Unfortunately, Allie finds that a young boy has been offloaded nearly to death by her father, or someone duplicating his magic signature, and, once her father is killed, she has to track down the forger and the killer before she herself is 'hounded' to death by a rival hound.
Having been to Portland more than once, I found that I enjoyed reading about a place where I was somewhat familiar with the environment, however, as this is 'urban fantasy' the author focuses on the seedy, ugly and impoverished parts of Portland, and its gritty inhabitants, leaving the reader to think of Portland as a frightening ruin of an urban landscape, which is far from the truth, from what I have seen of the city.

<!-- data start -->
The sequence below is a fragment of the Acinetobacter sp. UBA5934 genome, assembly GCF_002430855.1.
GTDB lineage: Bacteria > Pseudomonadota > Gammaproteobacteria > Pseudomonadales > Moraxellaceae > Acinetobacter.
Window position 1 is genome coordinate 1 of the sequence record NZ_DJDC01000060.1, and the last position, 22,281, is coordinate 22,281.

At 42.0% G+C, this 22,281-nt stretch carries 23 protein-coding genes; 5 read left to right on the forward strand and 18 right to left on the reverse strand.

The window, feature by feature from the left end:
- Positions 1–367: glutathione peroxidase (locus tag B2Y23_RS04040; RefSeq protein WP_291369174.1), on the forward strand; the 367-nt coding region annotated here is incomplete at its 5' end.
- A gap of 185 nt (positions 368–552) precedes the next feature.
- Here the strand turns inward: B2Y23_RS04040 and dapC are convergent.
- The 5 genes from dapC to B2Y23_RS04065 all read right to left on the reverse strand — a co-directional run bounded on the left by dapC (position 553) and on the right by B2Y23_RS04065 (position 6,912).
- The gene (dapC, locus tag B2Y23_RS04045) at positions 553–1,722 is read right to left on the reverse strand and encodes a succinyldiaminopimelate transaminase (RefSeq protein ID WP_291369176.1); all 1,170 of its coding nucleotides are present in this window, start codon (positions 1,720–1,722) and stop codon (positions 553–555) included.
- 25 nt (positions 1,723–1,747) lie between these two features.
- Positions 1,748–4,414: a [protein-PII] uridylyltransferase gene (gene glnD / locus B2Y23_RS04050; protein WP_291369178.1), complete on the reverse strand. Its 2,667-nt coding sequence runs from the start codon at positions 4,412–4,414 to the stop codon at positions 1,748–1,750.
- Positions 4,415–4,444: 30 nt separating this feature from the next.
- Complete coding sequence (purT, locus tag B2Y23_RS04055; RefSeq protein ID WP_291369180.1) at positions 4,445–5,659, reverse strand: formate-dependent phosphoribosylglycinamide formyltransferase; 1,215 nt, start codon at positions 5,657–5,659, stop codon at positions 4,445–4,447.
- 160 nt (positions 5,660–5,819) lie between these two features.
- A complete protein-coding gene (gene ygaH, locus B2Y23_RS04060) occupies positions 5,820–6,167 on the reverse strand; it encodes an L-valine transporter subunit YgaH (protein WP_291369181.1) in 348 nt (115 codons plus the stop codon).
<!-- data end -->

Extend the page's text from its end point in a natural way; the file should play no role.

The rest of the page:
Allie meets up with a man named Zayvion Jones, who is initially hired by her father to keep an eye on her, but becomes her friend and lover as they work together to solve the mystery. I really enjoyed their relationship, and their sharing of power during intimacy. I sincerely hope that Jones and Allie stay partners and keep their relationship going in further books. I found the plot to be well paced and full of turns that I didn't see coming, plus I thought the prose was gritty and workmanlike enough to suit the earthy characters in their tough urban landscape.